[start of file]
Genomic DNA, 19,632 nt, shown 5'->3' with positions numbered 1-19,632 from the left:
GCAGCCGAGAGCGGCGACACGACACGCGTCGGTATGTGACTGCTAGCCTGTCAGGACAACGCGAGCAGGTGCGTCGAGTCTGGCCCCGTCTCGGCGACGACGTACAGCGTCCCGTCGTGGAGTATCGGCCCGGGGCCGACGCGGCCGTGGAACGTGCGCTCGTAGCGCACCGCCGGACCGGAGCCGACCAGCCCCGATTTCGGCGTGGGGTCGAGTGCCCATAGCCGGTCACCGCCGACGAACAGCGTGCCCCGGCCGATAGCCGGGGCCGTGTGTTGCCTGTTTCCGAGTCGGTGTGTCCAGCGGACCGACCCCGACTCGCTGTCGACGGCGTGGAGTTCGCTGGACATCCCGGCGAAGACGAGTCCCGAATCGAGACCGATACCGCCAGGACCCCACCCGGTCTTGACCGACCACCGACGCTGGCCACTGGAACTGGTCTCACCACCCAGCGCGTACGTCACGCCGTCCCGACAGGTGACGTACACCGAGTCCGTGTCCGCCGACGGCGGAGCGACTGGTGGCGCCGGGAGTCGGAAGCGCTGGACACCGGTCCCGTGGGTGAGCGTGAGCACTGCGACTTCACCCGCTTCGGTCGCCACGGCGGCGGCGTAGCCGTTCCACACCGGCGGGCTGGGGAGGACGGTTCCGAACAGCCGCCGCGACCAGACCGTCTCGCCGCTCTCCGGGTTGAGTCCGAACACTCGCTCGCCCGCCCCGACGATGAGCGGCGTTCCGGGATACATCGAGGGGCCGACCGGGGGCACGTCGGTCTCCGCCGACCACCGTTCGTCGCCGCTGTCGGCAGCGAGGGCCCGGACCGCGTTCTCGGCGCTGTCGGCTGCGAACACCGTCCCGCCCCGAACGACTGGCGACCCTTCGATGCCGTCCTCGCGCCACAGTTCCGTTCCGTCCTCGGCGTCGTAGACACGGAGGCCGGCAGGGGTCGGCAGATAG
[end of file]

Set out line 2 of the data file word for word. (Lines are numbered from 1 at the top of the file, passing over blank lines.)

GCAGCCGAGAGCGGCGACACGACACGCGTCGGTATGTGACTGCTAGCCTGTCAGGACAACGCGAGCAGGTGCGTCGAGTCTGGCCCCGTCTCGGCGACGACGTACAGCGTCCCGTCGTGGAGTATCGGCCCGGGGCCGACGCGGCCGTGGAACGTGCGCTCGTAGCGCACCGCCGGACCGGAGCCGACCAGCCCCGATTTCGGCGTGGGGTCGAGTGCCCATAGCCGGTCACCGCCGACGAACAGCGTGCCCCGGCCGATAGCCGGGGCCGTGTGTTGCCTGTTTCCGAGTCGGTGTGTCCAGCGGACCGACCCCGACTCGCTGTCGACGGCGTGGAGTTCGCTGGACATCCCGGCGAAGACGAGTCCCGAATCGAGACCGATACCGCCAGGACCCCACCCGGTCTTGACCGACCACCGACGCTGGCCACTGGAACTGGTCTCACCACCCAGCGCGTACGTCACGCCGTCCCGACAGGTGACGTACACCGAGTCCGTGTCCGCCGACGGCGGAGCGACTGGTGGCGCCGGGAGTCGGAAGCGCTGGACACCGGTCCCGTGGGTGAGCGTGAGCACTGCGACTTCACCCGCTTCGGTCGCCACGGCGGCGGCGTAGCCGTTCCACACCGGCGGGCTGGGGAGGACGGTTCCGAACAGCCGCCGCGACCAGACCGTCTCGCCGCTCTCCGGGTTGAGTCCGAACACTCGCTCGCCCGCCCCGACGATGAGCGGCGTTCCGGGATACATCGAGGGGCCGACCGGGGGCACGTCGGTCTCCGCCGACCACCGTTCGTCGCCGCTGTCGGCAGCGAGGGCCCGGACCGCGTTCTCGGCGCTGTCGGCTGCGAACACCGTCCCGCCCCGAACGACTGGCGACCCTTCGATGCCGTCCTCGCGCCACAGTTCCGTTCCGTCCTCGGCGTCGTAGACACGGAGGCCGGCAGGGGTCGGCAGATAG